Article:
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Understanding the Celtic Calendar
The ancient, pagan Celts had celebrations about every six weeks that was linked to the equinoxes and solstices. The many megalithic tombs still found in Ireland today have alignments with astronomical events. Along with the vernal and autumnal equinoxes and the winter and summer solstices, there are the Cross Quarter days associated with ancient fire festivals. All these Cross Quarter Days were generally three day festivals, beginning at sundown on the eve of the feast day.The Celtic calendar, or Wheel of the Year as it is sometimes called, is also reflected in modern Irish culture.
The first of these Cross Quarter days is St. Brigit’s Day. This is also known as Imbolc. The festival begins on 30th January with many customs associated with welcoming the saint whose feast is the harbinger of springtime. St. Brigit’s Feast Day is 1st February. In many places around Ireland people still weave the traditional St. Brigit’s crosses from the newly green rushes. Along with the harp, the St. Brigit’s cross is one of the symbols associated with Ireland. St. Brigit was said to maintain an eternal flame t her monastery in Kildare, so the fire symbolism of what had been a pagan festival became Christianized. The eternal flame was rekindled in 1992 by the Brigidine order of nuns who maintain it in there convent in Kildare, Solas Bríd.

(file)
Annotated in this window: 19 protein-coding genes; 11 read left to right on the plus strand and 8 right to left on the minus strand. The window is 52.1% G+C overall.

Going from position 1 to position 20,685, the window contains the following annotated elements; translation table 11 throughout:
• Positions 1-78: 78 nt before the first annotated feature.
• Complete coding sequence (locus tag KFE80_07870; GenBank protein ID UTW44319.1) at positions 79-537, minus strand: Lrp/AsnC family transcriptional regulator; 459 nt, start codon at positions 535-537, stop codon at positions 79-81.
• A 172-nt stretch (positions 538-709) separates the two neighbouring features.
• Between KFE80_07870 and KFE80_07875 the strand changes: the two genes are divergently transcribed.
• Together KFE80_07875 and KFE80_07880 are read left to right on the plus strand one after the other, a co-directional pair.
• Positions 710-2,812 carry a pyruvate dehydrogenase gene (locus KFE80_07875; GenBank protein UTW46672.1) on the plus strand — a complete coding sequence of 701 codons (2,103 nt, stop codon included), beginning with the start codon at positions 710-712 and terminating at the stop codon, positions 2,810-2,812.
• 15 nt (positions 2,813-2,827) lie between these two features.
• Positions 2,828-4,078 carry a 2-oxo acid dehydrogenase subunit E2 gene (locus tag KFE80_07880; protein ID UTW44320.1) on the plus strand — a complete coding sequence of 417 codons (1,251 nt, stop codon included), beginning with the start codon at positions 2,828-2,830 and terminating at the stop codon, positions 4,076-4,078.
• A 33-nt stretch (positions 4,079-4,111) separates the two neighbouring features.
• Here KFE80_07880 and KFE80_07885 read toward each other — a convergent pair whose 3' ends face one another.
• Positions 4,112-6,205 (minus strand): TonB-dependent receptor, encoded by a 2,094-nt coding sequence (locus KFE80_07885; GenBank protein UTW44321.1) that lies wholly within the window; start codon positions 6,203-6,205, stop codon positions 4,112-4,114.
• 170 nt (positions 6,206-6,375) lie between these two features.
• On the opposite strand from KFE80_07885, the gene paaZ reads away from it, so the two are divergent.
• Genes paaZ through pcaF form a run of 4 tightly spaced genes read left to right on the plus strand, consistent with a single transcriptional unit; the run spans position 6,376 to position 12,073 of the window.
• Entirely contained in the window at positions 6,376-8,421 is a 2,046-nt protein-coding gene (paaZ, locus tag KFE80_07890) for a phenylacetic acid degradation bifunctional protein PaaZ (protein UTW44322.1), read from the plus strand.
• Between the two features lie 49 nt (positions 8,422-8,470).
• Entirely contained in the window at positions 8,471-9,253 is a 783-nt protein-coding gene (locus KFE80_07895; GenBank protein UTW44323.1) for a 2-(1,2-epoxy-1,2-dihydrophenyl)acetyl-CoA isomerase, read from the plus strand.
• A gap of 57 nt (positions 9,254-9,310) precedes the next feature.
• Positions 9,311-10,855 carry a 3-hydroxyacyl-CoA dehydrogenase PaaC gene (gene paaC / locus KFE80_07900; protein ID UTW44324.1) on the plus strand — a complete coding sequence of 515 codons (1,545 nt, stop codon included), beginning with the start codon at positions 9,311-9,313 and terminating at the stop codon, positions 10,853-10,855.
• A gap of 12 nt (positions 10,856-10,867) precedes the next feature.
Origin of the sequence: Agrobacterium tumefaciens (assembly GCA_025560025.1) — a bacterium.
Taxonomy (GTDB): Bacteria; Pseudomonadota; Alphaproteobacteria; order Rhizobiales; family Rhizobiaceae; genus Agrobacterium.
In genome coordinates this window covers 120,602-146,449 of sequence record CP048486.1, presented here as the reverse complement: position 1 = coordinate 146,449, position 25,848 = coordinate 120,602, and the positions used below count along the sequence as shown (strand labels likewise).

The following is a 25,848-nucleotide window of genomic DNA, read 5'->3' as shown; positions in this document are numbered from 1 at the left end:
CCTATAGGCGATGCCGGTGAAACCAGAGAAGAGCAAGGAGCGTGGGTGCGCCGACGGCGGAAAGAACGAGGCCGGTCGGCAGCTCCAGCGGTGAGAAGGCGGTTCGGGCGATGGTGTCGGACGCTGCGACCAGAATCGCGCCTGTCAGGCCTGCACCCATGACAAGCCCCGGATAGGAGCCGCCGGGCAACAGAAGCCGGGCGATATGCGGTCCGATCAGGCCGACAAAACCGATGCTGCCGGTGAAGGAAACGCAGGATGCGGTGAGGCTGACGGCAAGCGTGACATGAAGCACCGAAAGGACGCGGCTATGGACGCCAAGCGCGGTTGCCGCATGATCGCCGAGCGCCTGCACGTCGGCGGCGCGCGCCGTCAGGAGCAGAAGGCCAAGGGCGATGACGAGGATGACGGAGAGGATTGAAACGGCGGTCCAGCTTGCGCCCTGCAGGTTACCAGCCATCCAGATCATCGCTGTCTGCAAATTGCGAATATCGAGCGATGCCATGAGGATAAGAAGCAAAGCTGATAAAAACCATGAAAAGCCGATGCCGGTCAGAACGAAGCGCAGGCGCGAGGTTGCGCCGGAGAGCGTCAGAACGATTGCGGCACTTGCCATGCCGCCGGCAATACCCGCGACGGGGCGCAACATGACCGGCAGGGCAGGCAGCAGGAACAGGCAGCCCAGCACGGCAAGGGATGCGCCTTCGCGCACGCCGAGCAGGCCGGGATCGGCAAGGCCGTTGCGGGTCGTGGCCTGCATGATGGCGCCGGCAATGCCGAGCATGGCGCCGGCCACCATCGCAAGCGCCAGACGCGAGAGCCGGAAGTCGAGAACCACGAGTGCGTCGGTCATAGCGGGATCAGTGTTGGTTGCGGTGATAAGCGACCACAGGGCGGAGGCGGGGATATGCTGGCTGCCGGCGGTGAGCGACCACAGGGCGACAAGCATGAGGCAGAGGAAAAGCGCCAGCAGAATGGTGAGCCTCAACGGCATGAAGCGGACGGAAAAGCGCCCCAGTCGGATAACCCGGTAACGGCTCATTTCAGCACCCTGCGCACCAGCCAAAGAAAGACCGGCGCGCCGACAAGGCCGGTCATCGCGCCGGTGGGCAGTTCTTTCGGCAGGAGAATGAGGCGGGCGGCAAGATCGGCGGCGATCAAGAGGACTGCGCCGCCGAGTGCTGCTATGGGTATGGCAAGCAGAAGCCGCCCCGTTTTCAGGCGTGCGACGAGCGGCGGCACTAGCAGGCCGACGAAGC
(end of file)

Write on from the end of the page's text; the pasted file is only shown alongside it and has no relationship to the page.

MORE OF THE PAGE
Next is Bealtaine or May Day. This was considered the beginning of summer. Cattle were sent to their summer pastures. But first, they were run between two smoky bonfires. It is thought that this ceremony was a way of fumigating the cattle of pests.
Lunasa(also known as Lammas) is the Harvest festival, celebrated from 31st August until 2nd August. In ancient Ireland the cutting of the corn and bringing in the hay allowed agricultural societies to have a brief respite from the hectic summer schedule. That pattern is still reflected in Irish society today with many local communities having some sort of festival at this time of year. Ballycastle in Co. Antrim holds a famous fair where the local delicacy is dulse and ‘yellow man’ sold during the Lammas Day Fair; the former is dried seaweed and the latter a very sweet, hard candy. Lunasa is also a popular time for people to visit holy wells and many still hold the traditional ‘pattern’ of prayers by people petitioning for a cure of an ailment.
Samhain is Halloween by another name. The three days of Halloween, the holy day of All Saints and All Soul’s Day (31st October, 1st and 2nd November) were in pagan times considered the Celtic New Year. Winter marked the slaughter of cattle that would feed the family through the harsh months to come. Samhain is marked by the hearth fire where, in the cold weather, the family would huddle around telling stories. Storytelling would be a traditional part of Samhain festivities these days. Halloween is a national holiday in both Northern Ireland and the Republic of Ireland.
These old fire festivals – Imbolc, Bealtaine, Lunasa and Samhain – also are the Irish language names for the months of February, May, August and November. As with many aspects of Irish culture, the ancient is woven into the modern day.
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